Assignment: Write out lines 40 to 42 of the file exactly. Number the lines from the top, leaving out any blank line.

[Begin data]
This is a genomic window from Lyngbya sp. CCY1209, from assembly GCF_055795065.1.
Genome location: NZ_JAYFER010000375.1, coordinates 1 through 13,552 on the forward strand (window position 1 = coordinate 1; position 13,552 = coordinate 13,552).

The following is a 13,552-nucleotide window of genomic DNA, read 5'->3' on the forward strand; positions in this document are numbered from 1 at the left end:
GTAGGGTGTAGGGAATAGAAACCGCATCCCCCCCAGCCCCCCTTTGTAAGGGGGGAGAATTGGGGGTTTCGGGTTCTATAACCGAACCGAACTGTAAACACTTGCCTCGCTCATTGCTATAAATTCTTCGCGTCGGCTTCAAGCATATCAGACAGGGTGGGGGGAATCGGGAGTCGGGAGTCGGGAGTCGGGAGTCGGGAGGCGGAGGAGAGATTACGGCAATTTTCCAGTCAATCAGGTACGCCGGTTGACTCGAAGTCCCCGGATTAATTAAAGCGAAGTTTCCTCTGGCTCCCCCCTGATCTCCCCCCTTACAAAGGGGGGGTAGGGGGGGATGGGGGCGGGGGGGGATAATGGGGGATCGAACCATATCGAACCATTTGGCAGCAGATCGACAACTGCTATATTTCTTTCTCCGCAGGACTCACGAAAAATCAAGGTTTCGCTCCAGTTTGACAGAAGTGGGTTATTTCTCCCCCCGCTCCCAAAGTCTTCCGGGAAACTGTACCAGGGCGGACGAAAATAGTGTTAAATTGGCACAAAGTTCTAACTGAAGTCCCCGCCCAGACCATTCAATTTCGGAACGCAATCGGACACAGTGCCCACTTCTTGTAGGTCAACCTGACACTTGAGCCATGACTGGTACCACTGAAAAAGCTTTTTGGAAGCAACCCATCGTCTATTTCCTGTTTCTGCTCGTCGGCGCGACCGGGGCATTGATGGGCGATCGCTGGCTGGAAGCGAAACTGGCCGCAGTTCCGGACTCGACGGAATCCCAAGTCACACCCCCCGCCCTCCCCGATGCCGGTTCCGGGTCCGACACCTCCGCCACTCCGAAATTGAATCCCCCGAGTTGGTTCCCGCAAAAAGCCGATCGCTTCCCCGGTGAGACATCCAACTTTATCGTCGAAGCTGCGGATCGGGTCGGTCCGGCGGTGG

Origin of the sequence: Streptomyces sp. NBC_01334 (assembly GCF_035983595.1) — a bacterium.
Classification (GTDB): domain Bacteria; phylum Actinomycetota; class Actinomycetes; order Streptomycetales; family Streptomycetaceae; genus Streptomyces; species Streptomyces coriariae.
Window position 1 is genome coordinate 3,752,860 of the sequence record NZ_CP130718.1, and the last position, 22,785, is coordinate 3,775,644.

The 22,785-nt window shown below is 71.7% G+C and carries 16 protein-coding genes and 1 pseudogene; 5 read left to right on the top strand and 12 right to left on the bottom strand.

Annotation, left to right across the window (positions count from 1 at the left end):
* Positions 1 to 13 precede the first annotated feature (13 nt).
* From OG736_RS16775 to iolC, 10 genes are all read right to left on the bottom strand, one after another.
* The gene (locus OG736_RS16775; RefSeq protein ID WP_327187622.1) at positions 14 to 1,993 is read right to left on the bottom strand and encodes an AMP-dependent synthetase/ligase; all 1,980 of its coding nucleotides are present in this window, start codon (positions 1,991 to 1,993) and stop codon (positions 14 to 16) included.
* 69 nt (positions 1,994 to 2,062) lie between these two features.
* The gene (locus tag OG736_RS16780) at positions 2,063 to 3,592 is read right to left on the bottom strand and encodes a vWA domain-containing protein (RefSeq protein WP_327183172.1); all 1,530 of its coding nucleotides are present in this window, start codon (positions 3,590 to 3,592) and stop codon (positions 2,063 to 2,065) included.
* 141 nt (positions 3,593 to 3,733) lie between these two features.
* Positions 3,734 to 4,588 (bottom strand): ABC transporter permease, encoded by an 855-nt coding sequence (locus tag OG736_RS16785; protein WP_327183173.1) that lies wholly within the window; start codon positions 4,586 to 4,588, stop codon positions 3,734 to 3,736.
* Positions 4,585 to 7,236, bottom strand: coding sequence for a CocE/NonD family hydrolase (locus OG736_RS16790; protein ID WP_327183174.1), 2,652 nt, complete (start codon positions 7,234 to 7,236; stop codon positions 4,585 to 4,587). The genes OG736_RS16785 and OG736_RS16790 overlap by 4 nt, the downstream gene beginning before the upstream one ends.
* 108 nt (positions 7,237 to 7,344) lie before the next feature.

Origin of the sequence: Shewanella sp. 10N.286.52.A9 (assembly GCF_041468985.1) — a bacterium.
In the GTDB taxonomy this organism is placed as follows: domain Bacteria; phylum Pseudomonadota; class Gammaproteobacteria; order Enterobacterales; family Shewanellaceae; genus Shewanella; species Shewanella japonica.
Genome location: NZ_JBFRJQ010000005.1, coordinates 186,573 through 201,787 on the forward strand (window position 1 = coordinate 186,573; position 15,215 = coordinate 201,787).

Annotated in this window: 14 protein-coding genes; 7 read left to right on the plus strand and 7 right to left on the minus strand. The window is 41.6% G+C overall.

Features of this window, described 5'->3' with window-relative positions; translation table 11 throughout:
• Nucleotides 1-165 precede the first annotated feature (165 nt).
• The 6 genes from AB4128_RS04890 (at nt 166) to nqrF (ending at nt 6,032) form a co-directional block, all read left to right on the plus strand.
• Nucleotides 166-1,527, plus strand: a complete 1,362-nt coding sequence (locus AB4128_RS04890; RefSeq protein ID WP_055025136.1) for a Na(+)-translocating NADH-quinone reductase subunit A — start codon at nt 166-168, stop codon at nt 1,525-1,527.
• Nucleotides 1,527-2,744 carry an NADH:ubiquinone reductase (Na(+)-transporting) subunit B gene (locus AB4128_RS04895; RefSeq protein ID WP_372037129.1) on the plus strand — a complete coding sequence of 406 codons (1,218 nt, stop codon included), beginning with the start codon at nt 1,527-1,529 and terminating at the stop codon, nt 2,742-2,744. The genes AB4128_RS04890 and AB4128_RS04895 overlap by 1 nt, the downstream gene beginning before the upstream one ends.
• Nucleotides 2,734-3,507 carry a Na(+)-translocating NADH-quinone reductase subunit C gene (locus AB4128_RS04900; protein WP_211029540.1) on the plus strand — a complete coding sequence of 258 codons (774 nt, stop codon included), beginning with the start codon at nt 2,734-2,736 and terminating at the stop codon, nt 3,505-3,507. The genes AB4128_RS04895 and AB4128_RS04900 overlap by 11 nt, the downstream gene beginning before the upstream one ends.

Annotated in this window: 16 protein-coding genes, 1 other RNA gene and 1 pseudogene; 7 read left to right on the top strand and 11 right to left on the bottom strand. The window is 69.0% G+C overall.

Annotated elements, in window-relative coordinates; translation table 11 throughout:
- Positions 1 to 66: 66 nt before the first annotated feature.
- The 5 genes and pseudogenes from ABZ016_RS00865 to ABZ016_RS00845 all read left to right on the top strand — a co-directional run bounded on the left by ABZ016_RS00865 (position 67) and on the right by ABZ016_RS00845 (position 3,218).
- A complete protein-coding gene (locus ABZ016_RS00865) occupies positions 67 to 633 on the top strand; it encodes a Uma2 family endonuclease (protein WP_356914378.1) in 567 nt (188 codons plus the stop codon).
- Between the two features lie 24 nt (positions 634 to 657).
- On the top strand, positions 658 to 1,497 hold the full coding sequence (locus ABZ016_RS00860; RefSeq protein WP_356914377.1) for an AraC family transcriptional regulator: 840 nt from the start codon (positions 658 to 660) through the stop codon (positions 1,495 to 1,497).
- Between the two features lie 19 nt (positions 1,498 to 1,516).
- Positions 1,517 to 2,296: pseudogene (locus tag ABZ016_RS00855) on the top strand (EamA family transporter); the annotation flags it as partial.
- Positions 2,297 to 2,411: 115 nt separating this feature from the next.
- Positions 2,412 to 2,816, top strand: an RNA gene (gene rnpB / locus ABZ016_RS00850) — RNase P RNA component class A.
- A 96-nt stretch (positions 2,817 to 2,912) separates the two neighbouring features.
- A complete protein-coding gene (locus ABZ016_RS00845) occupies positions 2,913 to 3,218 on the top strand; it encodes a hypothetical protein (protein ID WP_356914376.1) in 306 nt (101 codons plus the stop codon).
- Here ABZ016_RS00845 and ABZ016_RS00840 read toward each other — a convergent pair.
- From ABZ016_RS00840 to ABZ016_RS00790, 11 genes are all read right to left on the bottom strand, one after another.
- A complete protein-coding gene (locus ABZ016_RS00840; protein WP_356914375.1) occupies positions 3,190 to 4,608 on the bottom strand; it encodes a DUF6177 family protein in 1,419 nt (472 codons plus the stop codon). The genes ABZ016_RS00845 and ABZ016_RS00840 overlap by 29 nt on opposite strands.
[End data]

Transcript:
- A 96-nt stretch (positions 2,817 to 2,912) separates the two neighbouring features.
- A complete protein-coding gene (locus ABZ016_RS00845) occupies positions 2,913 to 3,218 on the top strand; it encodes a hypothetical protein (protein ID WP_356914376.1) in 306 nt (101 codons plus the stop codon).
- Here ABZ016_RS00845 and ABZ016_RS00840 read toward each other — a convergent pair.